The Mayo Hotel wasn't always so beautiful.
"People thought we were crazy when we purchased the Mayo Hotel,” said Shelby Snyder.
Snyder is President of Brickhugger, the company that bought the Mayo at its worst state and transformed it.
The company took a chance in 2001 because of Oklahoma's historic tax credits.
"If it weren't for the tax credits, there's no way it would have been economically viable for us to put it back the way it is now,” Snyder stated.
And it's not just the Mayo.
Brickhugger turned the old city hall into the Aloft Hotel, an old department store into the Vandever Lofts and most recently, it's converting the old YMCA into apartments.
Developers say the historic tax credits save them enough money to make these projects affordable. And then those properties turn around and generate a lot more revenue for the city and state.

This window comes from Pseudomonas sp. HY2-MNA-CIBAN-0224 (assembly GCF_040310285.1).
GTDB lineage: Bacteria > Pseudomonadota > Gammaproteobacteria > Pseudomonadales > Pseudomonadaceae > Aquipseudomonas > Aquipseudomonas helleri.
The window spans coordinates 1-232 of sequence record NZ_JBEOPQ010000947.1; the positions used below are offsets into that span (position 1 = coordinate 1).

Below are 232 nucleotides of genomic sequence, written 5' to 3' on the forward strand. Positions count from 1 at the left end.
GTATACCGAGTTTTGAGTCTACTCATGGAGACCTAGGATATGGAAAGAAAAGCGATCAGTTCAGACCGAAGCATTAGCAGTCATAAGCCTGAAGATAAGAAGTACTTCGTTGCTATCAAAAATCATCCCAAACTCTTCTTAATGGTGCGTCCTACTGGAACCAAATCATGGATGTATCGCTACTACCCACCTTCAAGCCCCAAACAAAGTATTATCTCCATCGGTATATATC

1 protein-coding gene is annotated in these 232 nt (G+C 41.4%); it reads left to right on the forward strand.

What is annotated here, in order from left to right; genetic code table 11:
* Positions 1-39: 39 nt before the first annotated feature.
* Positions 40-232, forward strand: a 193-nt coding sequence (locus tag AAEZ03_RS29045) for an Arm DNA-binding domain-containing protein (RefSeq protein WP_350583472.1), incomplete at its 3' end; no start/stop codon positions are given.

"Sales tax, payments, liquor tax, occupancy tax, we pay payroll tax on all our employees, not to mention just the people it draws to this area,” Snyder added.
Studies show every dollar invested in a historic project generates more than $11 in return.
"I actually see the benefit of properties that have been kept alive and rehabbed, and they are now very, very profitable,” said Tulsa Preservation Commission Chair Mike Croddock.
Croddock said the historic tax credits are a short-term sacrifice with a big payoff down the line.
"Not only does it bring old buildings to life, it keeps our history alive,” he added. It provides a huge revenue boost to the state of Oklahoma.”
We asked the bill's author, Representative Leslie Osborn, how much money this bill would save the state but we have not yet heard back.